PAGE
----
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Apple’s Solid Results Hint At Big iPhone Release This Fall

Apple turned in a satisfying performance in a seasonally depressed quarter, amid forecasts of big iPhone sales with the arrival of new models this fall.

Apple’s Solid Results Hint At Big iPhone Release This Fall
[Photo: AdrianHancu/iStock]

Apple announced somewhat better than expected financial results Tuesday, but most people are already looking forward to the next two quarters when the company will release much-anticipated new phones.

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Results were generally in line with expectations. After the closing bell today, Apple reported $45.4 billion in revenue on the strength of 40.7 million iPhones sold in the quarter as well as a growing assortment of non-iPhone business. Analysts surveyed by FactSet expected exactly 40.7 million iPhones sold, and revenues of $44.9 billion. iPhone sales represent roughly 60% of Apple’s revenues.

Apple had projected between $43.5 billion and $45.5 billion in revenues for the June-ending quarter, down from the $52.9 billion it brought in during Q2 2017.

Seasonally speaking, the June-ending quarter is a down quarter for Apple, as consumers hold off on upgrading their devices until they see new iPhones, which are always announced in the fall.

Investors apparently saw what they wanted in Apple’s numbers. Apple shares are up about 5% in after-hours trading, hitting record heights.

Looking Forward To New Phones

But the real action Tuesday was in Apple’s forecasts for next quarter, which provide some clue to the timing of the company’s much-awaited new phones, expected this fall.

The company is projecting revenue of between $49 billion and $52 billion for the September-ending quarter, and gross margins of between 37.5% and 38%. This suggests that Apple expects to sell lots of the new phones in September, the last month of the quarter. “We have a very exciting fall ahead!” Cook said.

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Apple will very likely announce three new phones in its September event, including the iPhone 7s and 7s Plus, and a new high-end phone that may be called the iPhone 8.

That last phone is supposed to contain lots of new technologies, like a facial recognition sensor and an OLED screen that covers almost all of the front on the phone. But rumors say that phone, which is expected to sell for more than $1,000, may go on sale well after the iPhone 7s/7s Plus, and possibly not until the holiday quarter.

Surprise: iPad Sales Up 15%

One of the biggest surprises in today’s earnings was the news that iPad sales were up after suffering for many consecutive quarters. Unit sales of all iPads were up 15%. However, revenue is up only 2%, which suggests the company sold a lot of the new budget-priced $329 iPads, rather than the pricey and much-heralded iPad Pro. But it may be that those low-priced iPads may have been just what the education market wanted. Sales to schools increased 32% over last year’s June quarter, Apple said. Apple has been increasingly challenged by Google’s Chromebook in the education space.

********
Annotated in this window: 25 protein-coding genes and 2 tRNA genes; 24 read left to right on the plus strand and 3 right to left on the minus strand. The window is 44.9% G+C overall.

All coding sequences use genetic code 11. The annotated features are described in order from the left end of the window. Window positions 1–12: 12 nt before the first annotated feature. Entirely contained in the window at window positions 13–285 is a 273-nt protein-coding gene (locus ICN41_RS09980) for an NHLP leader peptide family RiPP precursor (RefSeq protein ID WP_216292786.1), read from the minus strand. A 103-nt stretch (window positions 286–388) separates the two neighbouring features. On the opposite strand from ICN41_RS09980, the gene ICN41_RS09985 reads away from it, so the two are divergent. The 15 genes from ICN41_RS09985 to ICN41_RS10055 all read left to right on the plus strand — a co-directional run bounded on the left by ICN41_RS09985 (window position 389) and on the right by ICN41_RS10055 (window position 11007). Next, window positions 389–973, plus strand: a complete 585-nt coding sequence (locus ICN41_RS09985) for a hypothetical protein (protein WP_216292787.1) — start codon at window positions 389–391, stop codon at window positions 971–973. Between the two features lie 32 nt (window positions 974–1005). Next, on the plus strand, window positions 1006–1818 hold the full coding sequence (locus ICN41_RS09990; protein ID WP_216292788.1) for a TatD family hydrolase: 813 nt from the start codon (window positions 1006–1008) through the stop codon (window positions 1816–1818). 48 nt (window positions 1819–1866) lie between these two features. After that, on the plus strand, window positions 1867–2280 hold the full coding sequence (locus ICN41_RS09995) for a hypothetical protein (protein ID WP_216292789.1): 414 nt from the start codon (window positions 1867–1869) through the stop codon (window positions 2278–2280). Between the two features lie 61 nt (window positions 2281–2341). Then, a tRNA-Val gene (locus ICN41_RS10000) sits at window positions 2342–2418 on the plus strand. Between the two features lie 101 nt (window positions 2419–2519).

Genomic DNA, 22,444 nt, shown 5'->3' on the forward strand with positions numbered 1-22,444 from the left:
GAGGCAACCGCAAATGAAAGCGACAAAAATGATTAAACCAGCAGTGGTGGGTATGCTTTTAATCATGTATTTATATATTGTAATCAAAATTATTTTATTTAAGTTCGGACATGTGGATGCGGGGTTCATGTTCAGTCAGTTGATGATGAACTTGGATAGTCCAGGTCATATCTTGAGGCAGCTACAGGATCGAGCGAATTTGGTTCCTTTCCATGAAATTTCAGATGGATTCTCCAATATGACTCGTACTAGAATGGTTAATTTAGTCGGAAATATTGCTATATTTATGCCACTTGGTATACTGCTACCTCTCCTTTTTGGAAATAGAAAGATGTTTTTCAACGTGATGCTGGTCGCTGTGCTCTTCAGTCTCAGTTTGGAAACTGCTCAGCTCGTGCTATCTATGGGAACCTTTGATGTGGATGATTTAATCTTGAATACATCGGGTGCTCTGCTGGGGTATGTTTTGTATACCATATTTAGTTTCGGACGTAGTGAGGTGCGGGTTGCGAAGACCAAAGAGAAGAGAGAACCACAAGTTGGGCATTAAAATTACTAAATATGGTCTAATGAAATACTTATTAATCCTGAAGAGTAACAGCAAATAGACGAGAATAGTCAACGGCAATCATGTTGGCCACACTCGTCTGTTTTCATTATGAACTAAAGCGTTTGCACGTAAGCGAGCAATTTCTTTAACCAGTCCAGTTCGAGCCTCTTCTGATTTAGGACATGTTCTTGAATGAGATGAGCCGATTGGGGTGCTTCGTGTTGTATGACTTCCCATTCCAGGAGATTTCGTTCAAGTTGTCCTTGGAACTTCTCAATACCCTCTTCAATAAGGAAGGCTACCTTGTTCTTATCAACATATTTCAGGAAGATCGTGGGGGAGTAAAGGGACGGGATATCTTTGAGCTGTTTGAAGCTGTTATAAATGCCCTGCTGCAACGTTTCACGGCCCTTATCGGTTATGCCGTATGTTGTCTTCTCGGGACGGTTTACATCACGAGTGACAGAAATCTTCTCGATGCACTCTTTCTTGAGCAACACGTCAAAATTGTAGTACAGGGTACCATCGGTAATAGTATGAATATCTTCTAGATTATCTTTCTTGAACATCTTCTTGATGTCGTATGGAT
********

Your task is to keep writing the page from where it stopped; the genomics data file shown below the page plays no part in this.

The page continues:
RelatedApple’s iPad sales climb at last thanks to a budget-priced model 


Services Growth Hit New High

Apple also said that its services business hit an all-time quarterly high. Specifically, it grew about 10% year-over-year. Notably, Apple reported that it has now sold 1.2 billion iPhones since the launch of the product a decade ago. iPhones and other iOS device can be seen as vending machines of Apple services like iCloud and Apple Music. Still, Apple’s services business represents only about 10% of the company’s total revenues. That’s going to continue to increase.

Mac Sales Up As PC Sales Contract

Mac sales were up 7% in the quarter. This is especially notable because IDC reports say that the global PC market is contracting. Macs seem to be bucking the trend.

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The Watch Moves Mainstream

Apple still doesn’t provide unit sales numbers for the Apple Watch, but it did report that sales of the device were up an astounding 50%. Finding the exact reasons for this isn’t easy, but the product seems to be moving up the curve toward mainstream adoption.

With the release of the second version of the Apple Watch last year, Apple repositioned it to look more like a health and fitness device. At the same time, it dropped prices on the first version of the Watch. In the larger view, the Watch has emerged as the last device standing in a smartwatch market that seems to have collapsed around it. One theory is that once the Watch emerged as the category’s best, consumers started buying it in higher numbers.

China Slows, While Cash—Most Overseas—Hits New Record

Apple has suffered a considerable slowdown in its China business. The iPhone 6 emerged as the top selling phone in China at one point, but iPhones have slipped in the ratings, surpassed by phones from local companies like Xiaomi and Huawei. Still, Cook seemed upbeat about the overall China business during the earnings call.

“We improved from the previous quarters a little more than I thought we would. iPad grew dramatically more than the market,” he said. “The Mac grew more than the market. iPhone was relatively flat, year-on-year. And so we see all of those as very encouraging signs.”

Finally, Apple now sits on a record $261.5 billion cash pile (the vast majority held overseas) and a market capitalization of $830 billion. For many those numbers are the bottom line, suggesting Apple under Tim Cook is moving its products in all the right directions.

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